Where are you getting your posts/how vit of a load do you have to buy?

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On ‎03‎/‎05‎/‎2018 at 00:27, Thegoatman22 said:

Where are you getting your posts/how vit of a load do you have to buy?

pipe is readily avaialable here. for the most part we use new structural reject pipe.we use some oilfield pipe , but when buying oilfield pipe you better know whatyour doing..you just we use a double wrap around the post and finish it like any termination knot. a welded h brace with a pipe deadman is supior to a wood h in every way. I'm open to civil discussion on the matter.  my observation has been those against steel braceing simply lack the ability to weld.                         please forgive poor spelling andtypos........im on a new machine

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3 hours ago, Fence said:

pipe is readily avaialable here. for the most part we use new structural reject pipe.we use some oilfield pipe , but when buying oilfield pipe you better know whatyour doing..you just we use a double wrap around the post and finish it like any termination knot. a welded h brace with a pipe deadman is supior to a wood h in every way. I'm open to civil discussion on the matter.  my observation has been those against steel braceing simply lack the ability to weld.                         please forgive poor spelling andtypos........im on a new machine

Did you have to ether the laptop to get it started?

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3 hours ago, Fence said:

pipe is readily avaialable here. for the most part we use new structural reject pipe.we use some oilfield pipe , but when buying oilfield pipe you better know whatyour doing..you just we use a double wrap around the post and finish it like any termination knot. a welded h brace with a pipe deadman is supior to a wood h in every way. I'm open to civil discussion on the matter.  my observation has been those against steel braceing simply lack the ability to weld.                         please forgive poor spelling andtypos........im on a new machine

I meant that question for Oregon fencer, I wouldn't be against metal posts if I could find a good source of pipes and clientele that wanted them. (I like welding, and my 1 employ is a certified welder) People like the look of the wood around here. And most of my fences are small fences around peoples houses, fences for like 2 goats or a horse, that sort of thing.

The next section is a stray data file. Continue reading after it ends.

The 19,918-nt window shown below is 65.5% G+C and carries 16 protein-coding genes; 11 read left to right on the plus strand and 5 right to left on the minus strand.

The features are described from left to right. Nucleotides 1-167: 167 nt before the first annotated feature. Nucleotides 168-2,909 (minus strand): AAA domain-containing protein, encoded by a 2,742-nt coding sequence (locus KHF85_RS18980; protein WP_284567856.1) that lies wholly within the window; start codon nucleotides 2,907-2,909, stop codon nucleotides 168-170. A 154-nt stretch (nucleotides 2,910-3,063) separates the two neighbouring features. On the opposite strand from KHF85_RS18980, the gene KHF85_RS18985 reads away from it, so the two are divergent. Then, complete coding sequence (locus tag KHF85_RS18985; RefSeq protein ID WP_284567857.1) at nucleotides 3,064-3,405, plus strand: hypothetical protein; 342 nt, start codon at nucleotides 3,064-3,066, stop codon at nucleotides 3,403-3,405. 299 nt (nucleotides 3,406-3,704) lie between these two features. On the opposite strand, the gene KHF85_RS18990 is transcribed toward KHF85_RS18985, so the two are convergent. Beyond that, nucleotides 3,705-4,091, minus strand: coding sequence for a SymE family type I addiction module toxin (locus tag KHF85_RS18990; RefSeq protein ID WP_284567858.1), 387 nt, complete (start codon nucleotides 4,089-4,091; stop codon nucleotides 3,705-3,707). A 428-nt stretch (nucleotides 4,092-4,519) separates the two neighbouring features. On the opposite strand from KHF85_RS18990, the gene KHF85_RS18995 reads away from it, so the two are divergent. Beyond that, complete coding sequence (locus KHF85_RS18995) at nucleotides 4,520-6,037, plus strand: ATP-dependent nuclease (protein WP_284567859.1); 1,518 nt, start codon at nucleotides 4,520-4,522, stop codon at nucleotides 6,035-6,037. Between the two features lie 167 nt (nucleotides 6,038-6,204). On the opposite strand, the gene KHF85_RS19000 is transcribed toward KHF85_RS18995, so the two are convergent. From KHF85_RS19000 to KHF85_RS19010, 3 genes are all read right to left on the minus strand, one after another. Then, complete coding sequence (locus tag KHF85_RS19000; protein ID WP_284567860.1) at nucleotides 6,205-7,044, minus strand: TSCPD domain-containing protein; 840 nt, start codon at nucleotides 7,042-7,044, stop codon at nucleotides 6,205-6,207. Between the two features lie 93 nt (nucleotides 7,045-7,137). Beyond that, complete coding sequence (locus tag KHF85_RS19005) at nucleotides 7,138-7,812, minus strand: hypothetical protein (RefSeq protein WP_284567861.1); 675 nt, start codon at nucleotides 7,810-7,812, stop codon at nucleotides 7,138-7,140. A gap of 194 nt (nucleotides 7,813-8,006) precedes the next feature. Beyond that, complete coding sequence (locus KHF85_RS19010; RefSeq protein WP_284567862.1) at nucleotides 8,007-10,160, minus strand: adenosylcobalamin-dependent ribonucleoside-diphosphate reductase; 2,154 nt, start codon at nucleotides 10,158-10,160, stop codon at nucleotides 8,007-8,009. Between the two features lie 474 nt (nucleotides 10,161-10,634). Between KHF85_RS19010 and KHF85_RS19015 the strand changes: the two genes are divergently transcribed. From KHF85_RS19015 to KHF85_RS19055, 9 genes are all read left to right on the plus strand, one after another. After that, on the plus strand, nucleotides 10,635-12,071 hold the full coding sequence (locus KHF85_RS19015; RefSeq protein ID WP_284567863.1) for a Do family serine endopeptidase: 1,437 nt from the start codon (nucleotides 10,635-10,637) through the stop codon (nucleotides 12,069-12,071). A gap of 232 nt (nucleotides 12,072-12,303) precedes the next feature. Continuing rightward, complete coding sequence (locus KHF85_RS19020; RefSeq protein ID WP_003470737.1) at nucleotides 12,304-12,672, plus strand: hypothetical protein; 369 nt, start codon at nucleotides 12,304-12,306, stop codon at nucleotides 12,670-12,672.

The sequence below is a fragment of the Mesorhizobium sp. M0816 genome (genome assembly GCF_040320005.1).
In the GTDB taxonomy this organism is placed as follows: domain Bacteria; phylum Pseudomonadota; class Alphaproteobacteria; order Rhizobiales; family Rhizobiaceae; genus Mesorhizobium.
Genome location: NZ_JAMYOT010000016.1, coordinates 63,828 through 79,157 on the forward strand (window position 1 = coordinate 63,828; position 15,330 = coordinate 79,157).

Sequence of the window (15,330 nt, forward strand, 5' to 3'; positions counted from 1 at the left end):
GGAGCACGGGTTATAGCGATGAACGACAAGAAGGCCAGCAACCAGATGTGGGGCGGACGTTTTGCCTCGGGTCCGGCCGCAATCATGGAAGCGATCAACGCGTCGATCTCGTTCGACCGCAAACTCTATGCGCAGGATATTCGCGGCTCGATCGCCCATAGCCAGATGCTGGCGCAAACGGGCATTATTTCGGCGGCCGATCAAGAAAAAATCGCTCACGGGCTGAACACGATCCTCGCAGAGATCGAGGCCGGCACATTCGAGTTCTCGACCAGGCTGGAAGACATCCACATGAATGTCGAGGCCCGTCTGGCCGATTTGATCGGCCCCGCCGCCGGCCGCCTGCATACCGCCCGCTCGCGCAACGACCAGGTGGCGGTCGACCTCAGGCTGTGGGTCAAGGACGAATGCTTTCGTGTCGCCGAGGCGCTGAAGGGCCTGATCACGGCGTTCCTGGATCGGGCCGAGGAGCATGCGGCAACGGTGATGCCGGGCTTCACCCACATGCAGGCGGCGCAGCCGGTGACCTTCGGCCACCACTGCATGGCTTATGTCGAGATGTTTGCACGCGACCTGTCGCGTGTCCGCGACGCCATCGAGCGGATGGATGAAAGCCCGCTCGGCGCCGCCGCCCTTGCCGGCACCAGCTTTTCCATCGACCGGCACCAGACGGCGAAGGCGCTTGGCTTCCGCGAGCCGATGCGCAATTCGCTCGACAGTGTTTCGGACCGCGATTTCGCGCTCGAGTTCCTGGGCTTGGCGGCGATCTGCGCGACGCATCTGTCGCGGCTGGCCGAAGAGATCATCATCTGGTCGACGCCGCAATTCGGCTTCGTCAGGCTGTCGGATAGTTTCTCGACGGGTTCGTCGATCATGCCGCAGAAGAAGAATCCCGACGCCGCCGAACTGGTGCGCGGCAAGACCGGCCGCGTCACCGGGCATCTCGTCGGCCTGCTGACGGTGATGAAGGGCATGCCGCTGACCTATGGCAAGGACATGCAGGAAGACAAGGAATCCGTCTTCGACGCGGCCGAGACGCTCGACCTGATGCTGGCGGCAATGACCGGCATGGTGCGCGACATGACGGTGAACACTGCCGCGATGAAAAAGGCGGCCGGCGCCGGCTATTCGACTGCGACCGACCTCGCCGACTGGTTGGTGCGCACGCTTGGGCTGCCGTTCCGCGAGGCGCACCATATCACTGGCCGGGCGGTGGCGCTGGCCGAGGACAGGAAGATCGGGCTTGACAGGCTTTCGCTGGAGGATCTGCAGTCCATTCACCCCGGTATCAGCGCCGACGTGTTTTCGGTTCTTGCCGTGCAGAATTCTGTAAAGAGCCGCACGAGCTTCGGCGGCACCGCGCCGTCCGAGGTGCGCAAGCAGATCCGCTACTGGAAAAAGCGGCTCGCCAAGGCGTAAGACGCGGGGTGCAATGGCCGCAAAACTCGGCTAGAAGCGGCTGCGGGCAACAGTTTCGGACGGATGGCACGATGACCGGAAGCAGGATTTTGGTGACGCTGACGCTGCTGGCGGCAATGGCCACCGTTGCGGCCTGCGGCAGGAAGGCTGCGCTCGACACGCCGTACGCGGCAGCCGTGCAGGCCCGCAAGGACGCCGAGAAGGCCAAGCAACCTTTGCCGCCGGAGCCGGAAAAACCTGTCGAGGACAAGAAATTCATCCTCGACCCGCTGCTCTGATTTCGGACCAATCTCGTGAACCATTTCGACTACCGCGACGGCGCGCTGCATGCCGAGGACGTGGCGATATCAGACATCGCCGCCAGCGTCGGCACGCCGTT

What size pipes do you use for the H post?

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1 hour ago, Thegoatman22 said:

I meant that question for Oregon fencer, I wouldn't be against metal posts if I could find a good source of pipes and clientele that wanted them. (I like welding, and my 1 employ is a certified welder) People like the look of the wood around here. And most of my fences are small fences around peoples houses, fences for like 2 goats or a horse, that sort of thing.

 

What size pipes do you use for the H post?

Pardon me.

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We use 23/8 to 3" on braces and pipe fence. I use absolutely zero lumber in agriculture fence. we drive H post to around 40" every H gets a deadman. no exception I will not build just a H. the dead man is driven to a depth of 4 to 8foot. our ground is predominantly rocky. in places it's nothing but rock. 

in these areas we may fall short of 3' the length of the rock drill . KIMG2650.JPG.0ad4cb8a956e62b93f50383a8374afef.JPGKIMG2641.JPG.212c20e24077877eda4f6e14f2f48ea1.JPGKIMG2861.JPG.4207eeadbcca5e44440a4886d27bc806.JPGKIMG0396.jpg.60ac19c71ad2c0a79b1c05194a49f994.jpg

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On ‎09‎/‎05‎/‎2018 at 10:48, Thegoatman22 said:

Looks pretty good. I think it would make alot of sense for people to switch to metal, I set alot of posts in holes full of water.

 

Be the first in your area to use it, and do a good job.  You'll have more work than you can handle in no time.  Galvanized wire on galvanized posts with galvanized fasteners......  It'll last forever.  

www.farmfencetalk.co.uk/gallery/image/615-img_5283jpg/